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    • blobby green style avatar for user Michael Shane
      No I do not think that plate tectonics plays a role when fracking liquids are pumped into the ground to fracture the underlying rock to get it to release the gas trapped there. There must be tremendous pressures used to fracture the rock and any fracture means that the rock moved ever so slightly,but moved all the same. The movement in my opinion allows the pressures built up over time to finally release themselves in an earthquake.
      (6 votes)
  • blobby green style avatar for user ellinglynch1210
    Tell me more about sea floor spreading and how it pertains to plate tectonics and our earths structure.
    (5 votes)
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  • duskpin seed style avatar for user malienaalittle
    How many feet is it to go to the inner core?
    (4 votes)
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  • starky sapling style avatar for user Gage Matthews
    how do the valcanos form
    (5 votes)
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    • female robot amelia style avatar for user Johanna
      There are three main ways that volcanoes form.

      1. Convergent Boundaries/Subduction
      Convergent boundaries happen where the convection currents in the mantle are going down and pulling two plates together.

      When an oceanic and continental plate meet, the oceanic one is more dense, so it sinks/is forced/subducts under the continental one. As the oceanic plate gets deeper, it gets hotter, and it starts to partially melt. These melted bits (magma) are less dense than their surroundings, so they start to rise. Once the magma rises far enough, it pushes through the plate above it to form volcanoes. An example of this would be the Juan de Fuca plate being subducted beneath the North American plate and forming the Cascades.

      When convection pulls two oceanic plates together, the denser one gets subducted under the less dense one. A similar process of melting, rising, and volcano building then occurs. The Aleutian Islands in Alaska are one volcanic island arc formed this way.

      2. Divergent Boundaries
      Divergent boundaries happen when the mantle's convection is going up and pulls plates apart from each other.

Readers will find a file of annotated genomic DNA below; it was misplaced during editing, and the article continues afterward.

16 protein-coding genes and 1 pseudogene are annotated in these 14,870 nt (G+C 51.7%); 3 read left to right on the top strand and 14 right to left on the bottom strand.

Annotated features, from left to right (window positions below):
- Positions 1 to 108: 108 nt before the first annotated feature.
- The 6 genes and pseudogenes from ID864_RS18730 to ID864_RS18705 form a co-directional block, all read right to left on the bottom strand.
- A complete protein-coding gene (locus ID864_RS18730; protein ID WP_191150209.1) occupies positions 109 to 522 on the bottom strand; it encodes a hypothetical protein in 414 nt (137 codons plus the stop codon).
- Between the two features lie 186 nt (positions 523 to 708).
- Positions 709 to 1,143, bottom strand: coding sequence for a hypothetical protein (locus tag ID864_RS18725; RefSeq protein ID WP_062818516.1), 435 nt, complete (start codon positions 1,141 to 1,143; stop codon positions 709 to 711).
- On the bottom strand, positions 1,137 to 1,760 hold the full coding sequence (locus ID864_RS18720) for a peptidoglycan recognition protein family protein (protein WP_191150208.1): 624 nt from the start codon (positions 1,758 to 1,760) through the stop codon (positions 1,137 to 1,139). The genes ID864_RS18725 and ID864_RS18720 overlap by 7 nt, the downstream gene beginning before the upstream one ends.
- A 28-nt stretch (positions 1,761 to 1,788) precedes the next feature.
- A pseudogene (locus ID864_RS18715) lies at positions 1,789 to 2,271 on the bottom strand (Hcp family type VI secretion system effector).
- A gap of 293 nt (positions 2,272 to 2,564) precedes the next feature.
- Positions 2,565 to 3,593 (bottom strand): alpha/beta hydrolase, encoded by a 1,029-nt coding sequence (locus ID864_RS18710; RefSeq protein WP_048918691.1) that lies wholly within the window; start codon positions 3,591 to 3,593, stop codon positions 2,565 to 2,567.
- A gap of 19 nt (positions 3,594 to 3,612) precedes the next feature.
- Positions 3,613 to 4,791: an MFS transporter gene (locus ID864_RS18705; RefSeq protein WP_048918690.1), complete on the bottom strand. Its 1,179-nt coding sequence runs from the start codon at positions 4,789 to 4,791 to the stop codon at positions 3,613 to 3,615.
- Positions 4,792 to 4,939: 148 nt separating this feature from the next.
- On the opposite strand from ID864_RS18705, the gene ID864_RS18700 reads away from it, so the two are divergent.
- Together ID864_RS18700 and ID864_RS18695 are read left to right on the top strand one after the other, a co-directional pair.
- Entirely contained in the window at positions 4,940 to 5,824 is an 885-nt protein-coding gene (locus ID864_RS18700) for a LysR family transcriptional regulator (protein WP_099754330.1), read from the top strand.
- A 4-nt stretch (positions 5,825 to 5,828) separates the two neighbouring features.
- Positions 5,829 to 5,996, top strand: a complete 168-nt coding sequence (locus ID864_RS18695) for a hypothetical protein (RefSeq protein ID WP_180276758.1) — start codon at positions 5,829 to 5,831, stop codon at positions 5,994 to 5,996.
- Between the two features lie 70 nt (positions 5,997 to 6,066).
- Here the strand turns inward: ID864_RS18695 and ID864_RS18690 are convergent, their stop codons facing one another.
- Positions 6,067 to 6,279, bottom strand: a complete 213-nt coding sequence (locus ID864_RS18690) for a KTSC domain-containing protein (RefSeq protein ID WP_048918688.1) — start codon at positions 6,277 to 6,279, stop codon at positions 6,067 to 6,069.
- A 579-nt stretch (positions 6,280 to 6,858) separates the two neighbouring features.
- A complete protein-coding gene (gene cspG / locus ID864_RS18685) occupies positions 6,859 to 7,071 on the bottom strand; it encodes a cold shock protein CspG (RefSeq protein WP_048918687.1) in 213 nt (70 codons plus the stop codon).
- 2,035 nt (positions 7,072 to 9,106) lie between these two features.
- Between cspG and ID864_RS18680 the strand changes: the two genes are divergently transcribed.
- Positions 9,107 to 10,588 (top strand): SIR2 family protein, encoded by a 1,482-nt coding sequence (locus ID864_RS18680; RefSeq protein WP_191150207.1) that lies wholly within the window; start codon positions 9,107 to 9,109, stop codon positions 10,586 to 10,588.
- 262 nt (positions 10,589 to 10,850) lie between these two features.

When two oceanic plates are being pulled apart, magma rises to fill the place in between them, turning into rock when it cools. This creates a mid ocean ridge, like the Mid-Atlantic Ridge.

      Continental plates get thinner where they are being pulled apart, sort of like how a rubber band gets thinner when you stretch it. The thin places in the middle sink to form a rift valley, like Africa's Great Rift Valley. As the magma rises to pull the plates apart, some of it goes through the plate and forms volcanoes like Mount Nyiragongo in the Democratic Republic of the Congo.

      3. Hotspots
      Hotspots happen when mantle plumes (as opposed to just convection currents) rise through the crust above them and make volcanoes. A hotspot is building the Hawaiian islands in the Pacific plate (oceanic). Yellowstone is also made by a hotspot, this time one going up through the (continental) North American plate.
      (3 votes)
  • aqualine ultimate style avatar for user Liam Riley
    How can the pacific plate not be split if it is being pushed in so many ways?
    (5 votes)
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  • leaf red style avatar for user lmcneese
    Comment on one of the slides above- what was interesting? what does it tell us about our future? What does it make you think of?
    (3 votes)
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  • aqualine ultimate style avatar for user William
    what is the ring of fire?
    (2 votes)
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  • leaf green style avatar for user James Hicks
    In Arkansas and Oklahoma, is the rise in earthquakes contributed to the fracking in Oklahoma and the Madrid Fault line in Arkansas?
    (2 votes)
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  • aqualine ultimate style avatar for user louisestephjones
    Under the subtitle 'Andes from Space', what does it mean by the subduction zone?
    (0 votes)
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    • piceratops ultimate style avatar for user trek
      Subduction is the process of one tectonic plate sliding under another tectonic plate.
      subducere is the Latin infinitive verb for to draw from under or to pull up or to raise.
      The English verb subduct means to push under or to move underneath something.
      So, a subduction zone is a region where tectonic plates form a convergent or destructive boundary. Convergent boundaries can form between an oceanic plate and a continental plate or between two oceanic plates or two continental plates. Earthquakes and volcanoes are common in subduction zones because one large piece of crust is sliding under another one.
      (5 votes)